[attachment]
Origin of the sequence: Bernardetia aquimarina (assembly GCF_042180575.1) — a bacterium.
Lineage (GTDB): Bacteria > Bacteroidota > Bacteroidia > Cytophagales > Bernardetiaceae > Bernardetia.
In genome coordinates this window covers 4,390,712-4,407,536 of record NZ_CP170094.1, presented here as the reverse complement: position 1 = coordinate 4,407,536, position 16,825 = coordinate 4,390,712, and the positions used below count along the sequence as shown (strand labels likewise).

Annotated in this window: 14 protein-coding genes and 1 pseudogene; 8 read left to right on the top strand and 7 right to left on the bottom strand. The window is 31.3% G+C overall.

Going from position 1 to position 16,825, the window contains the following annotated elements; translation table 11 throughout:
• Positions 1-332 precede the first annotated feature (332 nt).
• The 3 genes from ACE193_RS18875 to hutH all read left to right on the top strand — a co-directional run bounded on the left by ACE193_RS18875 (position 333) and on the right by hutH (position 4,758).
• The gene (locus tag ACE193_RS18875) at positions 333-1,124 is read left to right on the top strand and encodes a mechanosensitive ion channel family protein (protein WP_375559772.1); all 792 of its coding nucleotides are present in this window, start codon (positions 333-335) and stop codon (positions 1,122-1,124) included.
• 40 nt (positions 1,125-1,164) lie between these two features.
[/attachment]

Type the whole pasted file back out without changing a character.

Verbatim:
Origin of the sequence: Bernardetia aquimarina (assembly GCF_042180575.1) — a bacterium.
Lineage (GTDB): Bacteria > Bacteroidota > Bacteroidia > Cytophagales > Bernardetiaceae > Bernardetia.
In genome coordinates this window covers 4,390,712-4,407,536 of record NZ_CP170094.1, presented here as the reverse complement: position 1 = coordinate 4,407,536, position 16,825 = coordinate 4,390,712, and the positions used below count along the sequence as shown (strand labels likewise).

Annotated in this window: 14 protein-coding genes and 1 pseudogene; 8 read left to right on the top strand and 7 right to left on the bottom strand. The window is 31.3% G+C overall.

Going from position 1 to position 16,825, the window contains the following annotated elements; translation table 11 throughout:
• Positions 1-332 precede the first annotated feature (332 nt).
• The 3 genes from ACE193_RS18875 to hutH all read left to right on the top strand — a co-directional run bounded on the left by ACE193_RS18875 (position 333) and on the right by hutH (position 4,758).
• The gene (locus tag ACE193_RS18875) at positions 333-1,124 is read left to right on the top strand and encodes a mechanosensitive ion channel family protein (protein WP_375559772.1); all 792 of its coding nucleotides are present in this window, start codon (positions 333-335) and stop codon (positions 1,122-1,124) included.
• 40 nt (positions 1,125-1,164) lie between these two features.